Najib dismisses $2.4 billion pipeline project scandal allegations, claiming they were ‘politically motivated’

Former prime minister Datuk Seri Najib Razak warned Finance Minister Lim Guan Eng about making “serious politically-motivated” public allegations involving state-owned companies.
Reuters

Former premier Datuk Seri Najib Razak has dismissed allegations by Finance Minister Lim Guan Eng regarding a RM9.4 billion ($2.37 billion) gas pipeline project scandal.

In a Facebook post on Tuesday (Jun 5), Najib wrote: “To my recollection, I am confident that all necessary process procedures and laws have been complied with in the negotiation and execution of the two pipeline projects raised by Finance Minister Lim Guan Eng today.”

Lim said in an earlier statement that the Finance Ministry had discovered the Multi-Product Pipeline (MPP) and Trans-Sabah Gas Pipeline (TSGP) projects and that Suria Strategic Energy Resources Sdn Bhd (SSER) was tasked with handling them, says a report by The Malay Mail.

SSER, according to Lim, was taken in by the Finance Ministry as a wholly-owned unit in 2016.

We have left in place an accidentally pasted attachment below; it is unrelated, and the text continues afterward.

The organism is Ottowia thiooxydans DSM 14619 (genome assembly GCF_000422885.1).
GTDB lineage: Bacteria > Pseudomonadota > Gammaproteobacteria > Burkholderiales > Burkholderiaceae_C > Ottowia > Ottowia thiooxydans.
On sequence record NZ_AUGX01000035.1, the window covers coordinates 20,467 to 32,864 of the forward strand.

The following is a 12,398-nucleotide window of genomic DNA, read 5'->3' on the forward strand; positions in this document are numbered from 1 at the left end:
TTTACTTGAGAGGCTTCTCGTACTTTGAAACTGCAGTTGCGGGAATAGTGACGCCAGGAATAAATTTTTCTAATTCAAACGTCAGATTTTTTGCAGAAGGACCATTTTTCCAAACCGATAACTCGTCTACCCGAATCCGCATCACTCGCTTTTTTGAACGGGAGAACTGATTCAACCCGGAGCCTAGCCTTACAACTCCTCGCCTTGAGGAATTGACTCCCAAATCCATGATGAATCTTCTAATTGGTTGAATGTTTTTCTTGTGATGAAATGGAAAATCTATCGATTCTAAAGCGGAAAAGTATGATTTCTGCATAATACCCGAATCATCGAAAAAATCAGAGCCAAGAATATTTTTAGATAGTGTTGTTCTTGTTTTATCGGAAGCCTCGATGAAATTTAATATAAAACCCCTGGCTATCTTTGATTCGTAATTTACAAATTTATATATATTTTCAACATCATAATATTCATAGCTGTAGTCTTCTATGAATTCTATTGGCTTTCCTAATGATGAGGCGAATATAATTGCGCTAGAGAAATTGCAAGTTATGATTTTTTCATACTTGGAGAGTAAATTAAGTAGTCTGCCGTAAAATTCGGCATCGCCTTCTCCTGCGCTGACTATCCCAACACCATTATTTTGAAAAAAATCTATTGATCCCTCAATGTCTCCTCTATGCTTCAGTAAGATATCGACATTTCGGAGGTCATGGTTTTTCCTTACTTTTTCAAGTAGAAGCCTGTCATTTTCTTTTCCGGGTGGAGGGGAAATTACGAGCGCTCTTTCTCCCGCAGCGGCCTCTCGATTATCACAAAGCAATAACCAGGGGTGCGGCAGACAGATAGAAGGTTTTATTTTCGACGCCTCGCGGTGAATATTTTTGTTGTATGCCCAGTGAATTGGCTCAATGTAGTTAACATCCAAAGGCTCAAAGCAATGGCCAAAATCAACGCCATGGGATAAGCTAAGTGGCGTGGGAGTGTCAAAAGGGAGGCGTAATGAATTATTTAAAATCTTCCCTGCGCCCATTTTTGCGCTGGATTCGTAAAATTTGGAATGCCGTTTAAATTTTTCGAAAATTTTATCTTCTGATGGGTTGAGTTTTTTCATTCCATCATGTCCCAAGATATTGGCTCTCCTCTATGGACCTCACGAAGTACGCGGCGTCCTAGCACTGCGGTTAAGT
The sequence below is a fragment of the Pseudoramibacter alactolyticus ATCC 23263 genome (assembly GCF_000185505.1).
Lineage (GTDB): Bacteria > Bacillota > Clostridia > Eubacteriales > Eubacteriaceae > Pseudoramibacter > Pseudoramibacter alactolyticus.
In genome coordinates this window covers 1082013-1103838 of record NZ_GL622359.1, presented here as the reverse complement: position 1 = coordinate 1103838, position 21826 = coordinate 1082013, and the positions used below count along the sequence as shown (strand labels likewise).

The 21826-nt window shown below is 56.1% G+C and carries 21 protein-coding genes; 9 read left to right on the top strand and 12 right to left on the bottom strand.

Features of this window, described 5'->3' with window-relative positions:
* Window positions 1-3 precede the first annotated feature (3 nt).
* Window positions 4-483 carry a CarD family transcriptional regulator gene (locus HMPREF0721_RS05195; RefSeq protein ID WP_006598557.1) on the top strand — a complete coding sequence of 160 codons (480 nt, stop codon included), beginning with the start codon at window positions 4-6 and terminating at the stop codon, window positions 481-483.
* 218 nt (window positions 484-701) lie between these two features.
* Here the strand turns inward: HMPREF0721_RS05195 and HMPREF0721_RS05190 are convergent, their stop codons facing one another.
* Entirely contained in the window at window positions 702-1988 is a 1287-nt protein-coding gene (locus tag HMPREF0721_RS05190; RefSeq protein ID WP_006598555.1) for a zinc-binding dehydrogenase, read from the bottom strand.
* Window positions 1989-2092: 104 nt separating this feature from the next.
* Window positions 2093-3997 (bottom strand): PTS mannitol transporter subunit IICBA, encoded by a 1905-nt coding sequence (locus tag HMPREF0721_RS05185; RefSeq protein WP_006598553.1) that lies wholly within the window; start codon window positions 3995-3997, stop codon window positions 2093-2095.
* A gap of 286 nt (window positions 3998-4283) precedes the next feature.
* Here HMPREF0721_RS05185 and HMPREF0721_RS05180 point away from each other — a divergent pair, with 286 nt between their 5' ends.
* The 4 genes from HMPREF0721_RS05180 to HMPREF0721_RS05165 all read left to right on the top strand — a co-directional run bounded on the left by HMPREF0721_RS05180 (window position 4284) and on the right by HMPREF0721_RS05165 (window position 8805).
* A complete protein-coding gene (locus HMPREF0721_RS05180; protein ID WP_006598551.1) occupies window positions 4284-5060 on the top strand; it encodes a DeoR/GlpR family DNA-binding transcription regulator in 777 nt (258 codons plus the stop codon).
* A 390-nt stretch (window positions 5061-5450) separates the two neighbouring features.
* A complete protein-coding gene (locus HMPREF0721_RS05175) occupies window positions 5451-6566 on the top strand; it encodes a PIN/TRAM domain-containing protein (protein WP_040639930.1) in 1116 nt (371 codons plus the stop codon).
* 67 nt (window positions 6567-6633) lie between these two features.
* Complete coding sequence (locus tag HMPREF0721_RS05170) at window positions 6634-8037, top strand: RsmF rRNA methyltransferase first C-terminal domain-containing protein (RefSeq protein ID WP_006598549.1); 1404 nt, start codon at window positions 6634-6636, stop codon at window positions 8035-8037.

A separate report by The Star quoted Lim as saying that he was informed by Treasury officers that SSER is an offshoot of SRC International, a subsidiary of scandal-laden 1Malaysia Development Bhd (1MDB).

Both MPP and TSGP projects were awarded to China Petroleum Pipeline Bureau (CPPB) on Nov 1, 2016 and suspicions were raised when CPPB was paid RM8.25 billion – 88% of the total funding – when only 13% of the work was completed.

The anomaly was uncovered among the ministry’s so-called red files that could only be accessed exclusively by a few officials. The full extent of the 1MDB scandal was also contained within the files.

Najib raised that he and Chinese Premier Li Keqiang had witnessed the signing of the memorandum of understanding (MOU) for the pipeline projects along with other projects while he was in Beijing on May 14, 2017.

“The two pipeline projects which will be of much economic and energy security benefits to Malaysia were negotiated on a government-to-government basis with the People’s Republic of China,” he said.

He further noted that during the MOU signing event, China had committed to driving imports worth $2 trillion over the next five years from Malaysia, investing up to $150 billion in the country and offering 10,000 locations for training and studies in various institutes in China.

Najib said he welcomes open and transparent investigations into the matter but also warned Lim about making “serious politically motivated” public allegations involving state-owned companies.

He pointed out that such moves could have a “negative effect” on foreign relations and international trade.